FIG. 7 shows another implementation for generating and issuing a selectively disclosable digital certificate. In this implementation, one or more third party signatories signs individual fields of the digital certificate. More specifically, a user computing device 102 submits a request (not shown) to the certifying authority 104. In response, the certifying authority 104 generates a selectively disciosable digital certificate 702 having multiple fields 704(1), 704(2), 704(3), . . . , 704(N) to hold associated items of personal information submitted by the user. The certifying authority 104 populates every field with an associated data item received in the user's request.
 The certifying authority 104 submits the certificate to one or more third party signatories, as represented by signatory 706. Representative signatories include government agencies, trusted financial institutions, trusted signing entities, and so on. The third party signatory 706 has one or more server computers 708(1), . . . , 708(K) that receives the certificate and verifies the data in one or more fields 704(1)-704(N). The third party signatory 706 then digitally signs the fields that it verifies as accurate. As illustrated, every field, or a subset of fields, are independently and individually signed by the third party signatory 706, as represented by third-party signatures 710(1), 710(2), 710(3), . . . , 710(N) for associated fields 704(1), 704(2), 704(3), . . . , 704(N). The third party signatory 706 returns the certificate 702 to the certifying authority. If the certificate is passed to more than one third party signatory, the certificate will have fields with signatures from multiple different signatories.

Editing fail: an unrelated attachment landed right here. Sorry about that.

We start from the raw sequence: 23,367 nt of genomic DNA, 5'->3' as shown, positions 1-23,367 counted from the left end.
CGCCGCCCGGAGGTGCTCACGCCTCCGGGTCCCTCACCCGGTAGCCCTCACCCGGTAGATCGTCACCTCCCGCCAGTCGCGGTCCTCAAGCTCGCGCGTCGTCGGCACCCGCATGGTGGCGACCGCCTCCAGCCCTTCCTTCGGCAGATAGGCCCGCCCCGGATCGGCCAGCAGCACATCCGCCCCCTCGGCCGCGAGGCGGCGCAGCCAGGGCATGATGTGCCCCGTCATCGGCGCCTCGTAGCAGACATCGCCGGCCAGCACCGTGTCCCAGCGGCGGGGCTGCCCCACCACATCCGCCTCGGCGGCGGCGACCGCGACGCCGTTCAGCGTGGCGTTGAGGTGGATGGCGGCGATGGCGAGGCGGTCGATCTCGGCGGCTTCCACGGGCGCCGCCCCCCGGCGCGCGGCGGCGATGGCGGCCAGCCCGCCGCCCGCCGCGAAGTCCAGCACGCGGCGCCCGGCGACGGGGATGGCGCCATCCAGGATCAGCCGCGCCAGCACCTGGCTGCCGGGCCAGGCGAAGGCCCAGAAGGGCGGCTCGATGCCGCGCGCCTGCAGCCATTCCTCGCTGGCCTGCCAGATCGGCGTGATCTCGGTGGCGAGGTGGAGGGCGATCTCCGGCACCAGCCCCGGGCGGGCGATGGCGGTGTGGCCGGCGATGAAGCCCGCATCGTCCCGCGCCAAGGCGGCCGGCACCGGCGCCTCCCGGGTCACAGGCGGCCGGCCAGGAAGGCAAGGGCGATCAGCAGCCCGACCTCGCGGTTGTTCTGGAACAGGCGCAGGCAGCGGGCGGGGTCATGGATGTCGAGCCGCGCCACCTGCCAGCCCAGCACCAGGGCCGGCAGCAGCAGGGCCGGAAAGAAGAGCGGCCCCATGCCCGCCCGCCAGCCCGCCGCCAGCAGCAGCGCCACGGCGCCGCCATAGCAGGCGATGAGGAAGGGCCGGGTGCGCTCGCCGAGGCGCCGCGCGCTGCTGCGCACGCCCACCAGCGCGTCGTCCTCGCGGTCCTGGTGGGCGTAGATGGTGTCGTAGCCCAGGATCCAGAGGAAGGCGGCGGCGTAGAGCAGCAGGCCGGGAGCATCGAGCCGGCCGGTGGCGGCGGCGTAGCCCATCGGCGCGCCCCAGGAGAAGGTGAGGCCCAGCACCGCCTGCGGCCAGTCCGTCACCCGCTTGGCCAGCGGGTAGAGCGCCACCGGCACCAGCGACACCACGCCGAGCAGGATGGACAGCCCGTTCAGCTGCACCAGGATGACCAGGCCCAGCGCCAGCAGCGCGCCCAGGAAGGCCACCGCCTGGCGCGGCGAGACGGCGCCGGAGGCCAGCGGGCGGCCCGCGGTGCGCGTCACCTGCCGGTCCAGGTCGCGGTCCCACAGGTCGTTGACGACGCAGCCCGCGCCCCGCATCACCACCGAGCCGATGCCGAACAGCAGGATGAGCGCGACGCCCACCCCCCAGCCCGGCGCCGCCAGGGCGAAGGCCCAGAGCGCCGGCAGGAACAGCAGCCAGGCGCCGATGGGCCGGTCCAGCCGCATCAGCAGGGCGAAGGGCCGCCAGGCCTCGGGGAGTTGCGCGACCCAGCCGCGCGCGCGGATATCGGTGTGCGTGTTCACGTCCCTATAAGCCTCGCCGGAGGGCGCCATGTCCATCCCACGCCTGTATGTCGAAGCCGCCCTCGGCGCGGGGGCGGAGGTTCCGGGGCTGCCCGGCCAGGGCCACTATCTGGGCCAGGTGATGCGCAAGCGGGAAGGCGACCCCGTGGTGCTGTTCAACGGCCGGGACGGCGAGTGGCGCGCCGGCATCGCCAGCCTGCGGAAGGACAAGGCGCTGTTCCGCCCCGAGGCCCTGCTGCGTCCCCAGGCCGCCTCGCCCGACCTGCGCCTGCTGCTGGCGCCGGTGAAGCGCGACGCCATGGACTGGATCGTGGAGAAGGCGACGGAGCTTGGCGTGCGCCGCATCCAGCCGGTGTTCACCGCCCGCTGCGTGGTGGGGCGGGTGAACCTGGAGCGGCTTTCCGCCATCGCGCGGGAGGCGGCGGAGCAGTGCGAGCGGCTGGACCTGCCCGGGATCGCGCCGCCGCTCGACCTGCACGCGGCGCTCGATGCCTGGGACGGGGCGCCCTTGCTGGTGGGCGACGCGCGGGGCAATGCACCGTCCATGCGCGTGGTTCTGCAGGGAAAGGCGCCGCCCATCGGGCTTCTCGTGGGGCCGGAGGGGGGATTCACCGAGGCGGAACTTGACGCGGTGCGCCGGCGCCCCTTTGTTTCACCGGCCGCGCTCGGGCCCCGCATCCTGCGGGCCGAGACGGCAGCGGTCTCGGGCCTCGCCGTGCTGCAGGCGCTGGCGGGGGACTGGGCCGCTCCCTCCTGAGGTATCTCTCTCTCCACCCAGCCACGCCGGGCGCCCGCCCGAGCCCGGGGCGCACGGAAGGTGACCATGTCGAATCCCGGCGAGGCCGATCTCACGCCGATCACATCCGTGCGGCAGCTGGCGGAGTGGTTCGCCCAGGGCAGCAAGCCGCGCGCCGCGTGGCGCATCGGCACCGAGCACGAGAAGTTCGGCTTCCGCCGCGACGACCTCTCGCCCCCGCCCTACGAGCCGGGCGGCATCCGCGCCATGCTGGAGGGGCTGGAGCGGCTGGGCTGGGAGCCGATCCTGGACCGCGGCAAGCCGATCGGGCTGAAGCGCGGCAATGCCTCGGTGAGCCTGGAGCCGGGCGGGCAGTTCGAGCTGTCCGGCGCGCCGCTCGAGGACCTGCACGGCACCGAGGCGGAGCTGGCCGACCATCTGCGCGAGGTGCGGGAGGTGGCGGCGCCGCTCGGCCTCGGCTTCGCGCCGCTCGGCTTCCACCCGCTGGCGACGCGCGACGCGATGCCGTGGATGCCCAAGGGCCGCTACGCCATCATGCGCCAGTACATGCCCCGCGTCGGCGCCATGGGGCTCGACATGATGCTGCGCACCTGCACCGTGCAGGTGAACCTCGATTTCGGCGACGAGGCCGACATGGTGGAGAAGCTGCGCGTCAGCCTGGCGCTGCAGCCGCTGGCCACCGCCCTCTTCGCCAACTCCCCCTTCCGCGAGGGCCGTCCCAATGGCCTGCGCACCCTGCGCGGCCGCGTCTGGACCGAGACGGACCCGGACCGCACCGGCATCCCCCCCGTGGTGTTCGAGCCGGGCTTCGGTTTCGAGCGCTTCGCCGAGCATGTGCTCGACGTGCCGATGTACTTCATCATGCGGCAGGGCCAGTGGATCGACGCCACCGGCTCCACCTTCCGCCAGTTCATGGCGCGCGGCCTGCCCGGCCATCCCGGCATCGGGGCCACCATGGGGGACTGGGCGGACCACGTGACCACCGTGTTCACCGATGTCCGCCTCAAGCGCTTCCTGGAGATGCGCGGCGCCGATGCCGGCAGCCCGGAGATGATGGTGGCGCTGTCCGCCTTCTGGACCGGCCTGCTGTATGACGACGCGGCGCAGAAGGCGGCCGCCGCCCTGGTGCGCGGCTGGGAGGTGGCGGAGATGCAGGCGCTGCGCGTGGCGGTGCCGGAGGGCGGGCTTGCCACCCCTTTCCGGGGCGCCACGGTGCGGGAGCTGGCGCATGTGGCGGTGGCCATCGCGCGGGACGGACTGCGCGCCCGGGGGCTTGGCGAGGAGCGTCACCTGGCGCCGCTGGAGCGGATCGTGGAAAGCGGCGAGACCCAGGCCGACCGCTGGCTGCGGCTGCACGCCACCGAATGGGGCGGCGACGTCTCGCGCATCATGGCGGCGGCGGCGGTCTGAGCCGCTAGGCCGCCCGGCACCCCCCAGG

With this approach, the contents of every individual field are verified and signed by one or more third party signatories. The certifying authority may then optionally sign the selectively disclosable certificate 702, inclusive of the individually-signed fields 704, to attach the signature 712. The signature is computed using the certifying authority's signing function “SCA” as follows:
 Signature=SCA(field1, field2, . . . . fieldN)
 where, field1=STP(data1),
 . . .
 and STP is the signing function used by the one or more third party signatories.
 The signed certificate 702 is returned to the user computing device 102.
 In an alternate embodiment, the user computing device 102 may correspond directly with one or more third party signatories 706 to obtain signed data fields that it submits to the certifying authority 104.
 Exemplary Computer
FIG. 8 illustrates an example of a suitable computing environment 800 that may be used to implement the user computing device 102, the certifying authority's server computer 108, the transacting party's computer 204, and/or the third-party signatory's computer 708. Although one specific configuration is shown, the various computing devices may be implemented in other computing configurations.
 The computing environment 800 includes a general-purpose computing device in the form of a computer 802. The components of computer 802 can include, by are not limited to, one or more host processors or processing units 804, a system memory 806, and a system bus 808. The system bus 808 represents one or more of any of several types of bus structures, including a memory bus or memory controller, a peripheral bus, an accelerated graphics port, and a processor or local bus using any of a variety of bus architectures. By way of example, such architectures can include an Industry Standard Architecture (ISA) bus, a Micro Channel Architecture (MCA) bus, an Enhanced ISA (EISA) bus, a Video Electronics Standards Association (VESA) local bus, and a Peripheral Component Interconnects (PCI) bus.